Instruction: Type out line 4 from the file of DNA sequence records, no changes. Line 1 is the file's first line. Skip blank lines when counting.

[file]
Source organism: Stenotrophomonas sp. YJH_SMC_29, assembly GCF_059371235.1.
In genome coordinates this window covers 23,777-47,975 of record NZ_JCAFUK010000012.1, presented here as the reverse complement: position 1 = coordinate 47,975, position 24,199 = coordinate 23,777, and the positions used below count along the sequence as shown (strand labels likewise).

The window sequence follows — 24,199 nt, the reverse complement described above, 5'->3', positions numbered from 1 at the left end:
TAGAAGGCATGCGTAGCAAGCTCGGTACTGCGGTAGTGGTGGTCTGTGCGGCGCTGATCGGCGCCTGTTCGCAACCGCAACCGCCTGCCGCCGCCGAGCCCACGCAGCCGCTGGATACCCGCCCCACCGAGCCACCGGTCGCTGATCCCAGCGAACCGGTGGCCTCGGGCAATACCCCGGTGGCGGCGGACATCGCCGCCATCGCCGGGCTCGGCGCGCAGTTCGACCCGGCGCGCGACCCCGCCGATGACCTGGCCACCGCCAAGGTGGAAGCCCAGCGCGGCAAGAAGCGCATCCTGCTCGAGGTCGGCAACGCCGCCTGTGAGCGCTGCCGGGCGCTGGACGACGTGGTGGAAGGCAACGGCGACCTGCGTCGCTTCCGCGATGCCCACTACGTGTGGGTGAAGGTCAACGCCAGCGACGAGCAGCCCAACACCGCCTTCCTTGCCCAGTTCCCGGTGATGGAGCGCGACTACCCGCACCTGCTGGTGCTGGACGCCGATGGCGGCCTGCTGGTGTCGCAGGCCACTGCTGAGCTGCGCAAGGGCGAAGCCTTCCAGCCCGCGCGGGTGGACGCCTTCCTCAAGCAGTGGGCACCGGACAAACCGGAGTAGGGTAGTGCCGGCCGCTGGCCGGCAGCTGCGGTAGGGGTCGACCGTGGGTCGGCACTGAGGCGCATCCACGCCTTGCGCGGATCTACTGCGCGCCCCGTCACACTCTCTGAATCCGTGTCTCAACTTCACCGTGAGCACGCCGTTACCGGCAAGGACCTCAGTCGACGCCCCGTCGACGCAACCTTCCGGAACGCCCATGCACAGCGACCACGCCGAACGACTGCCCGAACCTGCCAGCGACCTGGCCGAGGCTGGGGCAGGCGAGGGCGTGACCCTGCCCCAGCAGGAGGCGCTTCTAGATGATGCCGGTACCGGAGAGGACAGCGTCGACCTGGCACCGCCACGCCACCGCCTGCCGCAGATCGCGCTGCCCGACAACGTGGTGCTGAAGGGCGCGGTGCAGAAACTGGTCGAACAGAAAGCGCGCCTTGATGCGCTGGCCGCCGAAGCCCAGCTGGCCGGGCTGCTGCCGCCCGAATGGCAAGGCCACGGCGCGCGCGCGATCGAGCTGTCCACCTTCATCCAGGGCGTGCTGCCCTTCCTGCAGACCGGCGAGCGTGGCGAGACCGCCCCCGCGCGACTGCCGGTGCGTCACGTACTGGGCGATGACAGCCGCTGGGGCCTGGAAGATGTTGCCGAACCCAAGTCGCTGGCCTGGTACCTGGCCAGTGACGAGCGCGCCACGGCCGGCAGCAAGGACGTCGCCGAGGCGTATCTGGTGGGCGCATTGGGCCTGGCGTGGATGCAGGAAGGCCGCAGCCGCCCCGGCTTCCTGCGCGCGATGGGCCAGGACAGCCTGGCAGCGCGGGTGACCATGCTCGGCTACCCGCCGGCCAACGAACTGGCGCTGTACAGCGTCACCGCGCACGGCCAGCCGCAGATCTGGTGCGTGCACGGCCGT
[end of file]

TAGAAGGCATGCGTAGCAAGCTCGGTACTGCGGTAGTGGTGGTCTGTGCGGCGCTGATCGGCGCCTGTTCGCAACCGCAACCGCCTGCCGCCGCCGAGCCCACGCAGCCGCTGGATACCCGCCCCACCGAGCCACCGGTCGCTGATCCCAGCGAACCGGTGGCCTCGGGCAATACCCCGGTGGCGGCGGACATCGCCGCCATCGCCGGGCTCGGCGCGCAGTTCGACCCGGCGCGCGACCCCGCCGATGACCTGGCCACCGCCAAGGTGGAAGCCCAGCGCGGCAAGAAGCGCATCCTGCTCGAGGTCGGCAACGCCGCCTGTGAGCGCTGCCGGGCGCTGGACGACGTGGTGGAAGGCAACGGCGACCTGCGTCGCTTCCGCGATGCCCACTACGTGTGGGTGAAGGTCAACGCCAGCGACGAGCAGCCCAACACCGCCTTCCTTGCCCAGTTCCCGGTGATGGAGCGCGACTACCCGCACCTGCTGGTGCTGGACGCCGATGGCGGCCTGCTGGTGTCGCAGGCCACTGCTGAGCTGCGCAAGGGCGAAGCCTTCCAGCCCGCGCGGGTGGACGCCTTCCTCAAGCAGTGGGCACCGGACAAACCGGAGTAGGGTAGTGCCGGCCGCTGGCCGGCAGCTGCGGTAGGGGTCGACCGTGGGTCGGCACTGAGGCGCATCCACGCCTTGCGCGGATCTACTGCGCGCCCCGTCACACTCTCTGAATCCGTGTCTCAACTTCACCGTGAGCACGCCGTTACCGGCAAGGACCTCAGTCGACGCCCCGTCGACGCAACCTTCCGGAACGCCCATGCACAGCGACCACGCCGAACGACTGCCCGAACCTGCCAGCGACCTGGCCGAGGCTGGGGCAGGCGAGGGCGTGACCCTGCCCCAGCAGGAGGCGCTTCTAGATGATGCCGGTACCGGAGAGGACAGCGTCGACCTGGCACCGCCACGCCACCGCCTGCCGCAGATCGCGCTGCCCGACAACGTGGTGCTGAAGGGCGCGGTGCAGAAACTGGTCGAACAGAAAGCGCGCCTTGATGCGCTGGCCGCCGAAGCCCAGCTGGCCGGGCTGCTGCCGCCCGAATGGCAAGGCCACGGCGCGCGCGCGATCGAGCTGTCCACCTTCATCCAGGGCGTGCTGCCCTTCCTGCAGACCGGCGAGCGTGGCGAGACCGCCCCCGCGCGACTGCCGGTGCGTCACGTACTGGGCGATGACAGCCGCTGGGGCCTGGAAGATGTTGCCGAACCCAAGTCGCTGGCCTGGTACCTGGCCAGTGACGAGCGCGCCACGGCCGGCAGCAAGGACGTCGCCGAGGCGTATCTGGTGGGCGCATTGGGCCTGGCGTGGATGCAGGAAGGCCGCAGCCGCCCCGGCTTCCTGCGCGCGATGGGCCAGGACAGCCTGGCAGCGCGGGTGACCATGCTCGGCTACCCGCCGGCCAACGAACTGGCGCTGTACAGCGTCACCGCGCACGGCCAGCCGCAGATCTGGTGCGTGCACGGCCGT